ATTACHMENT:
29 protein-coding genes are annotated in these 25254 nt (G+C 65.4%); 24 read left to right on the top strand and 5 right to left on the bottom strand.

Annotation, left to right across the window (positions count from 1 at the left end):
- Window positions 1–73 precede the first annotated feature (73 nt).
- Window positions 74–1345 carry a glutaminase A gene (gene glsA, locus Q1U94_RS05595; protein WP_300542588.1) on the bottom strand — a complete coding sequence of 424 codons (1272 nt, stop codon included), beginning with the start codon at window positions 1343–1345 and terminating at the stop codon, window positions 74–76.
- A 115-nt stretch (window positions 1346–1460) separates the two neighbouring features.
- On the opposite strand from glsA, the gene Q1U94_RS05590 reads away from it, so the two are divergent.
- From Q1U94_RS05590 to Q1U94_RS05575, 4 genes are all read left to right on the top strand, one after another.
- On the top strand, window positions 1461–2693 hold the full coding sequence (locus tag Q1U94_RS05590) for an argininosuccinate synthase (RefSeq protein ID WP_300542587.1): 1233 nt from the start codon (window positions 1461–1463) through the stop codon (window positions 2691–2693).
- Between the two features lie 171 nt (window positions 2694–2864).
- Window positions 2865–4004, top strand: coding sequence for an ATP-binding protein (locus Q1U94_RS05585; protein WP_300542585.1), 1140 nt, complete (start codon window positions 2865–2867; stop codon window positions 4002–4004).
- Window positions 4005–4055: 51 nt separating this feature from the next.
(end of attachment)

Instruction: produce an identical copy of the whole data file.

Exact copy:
29 protein-coding genes are annotated in these 25254 nt (G+C 65.4%); 24 read left to right on the top strand and 5 right to left on the bottom strand.

Annotation, left to right across the window (positions count from 1 at the left end):
- Window positions 1–73 precede the first annotated feature (73 nt).
- Window positions 74–1345 carry a glutaminase A gene (gene glsA, locus Q1U94_RS05595; protein WP_300542588.1) on the bottom strand — a complete coding sequence of 424 codons (1272 nt, stop codon included), beginning with the start codon at window positions 1343–1345 and terminating at the stop codon, window positions 74–76.
- A 115-nt stretch (window positions 1346–1460) separates the two neighbouring features.
- On the opposite strand from glsA, the gene Q1U94_RS05590 reads away from it, so the two are divergent.
- From Q1U94_RS05590 to Q1U94_RS05575, 4 genes are all read left to right on the top strand, one after another.
- On the top strand, window positions 1461–2693 hold the full coding sequence (locus tag Q1U94_RS05590) for an argininosuccinate synthase (RefSeq protein ID WP_300542587.1): 1233 nt from the start codon (window positions 1461–1463) through the stop codon (window positions 2691–2693).
- Between the two features lie 171 nt (window positions 2694–2864).
- Window positions 2865–4004, top strand: coding sequence for an ATP-binding protein (locus Q1U94_RS05585; protein WP_300542585.1), 1140 nt, complete (start codon window positions 2865–2867; stop codon window positions 4002–4004).
- Window positions 4005–4055: 51 nt separating this feature from the next.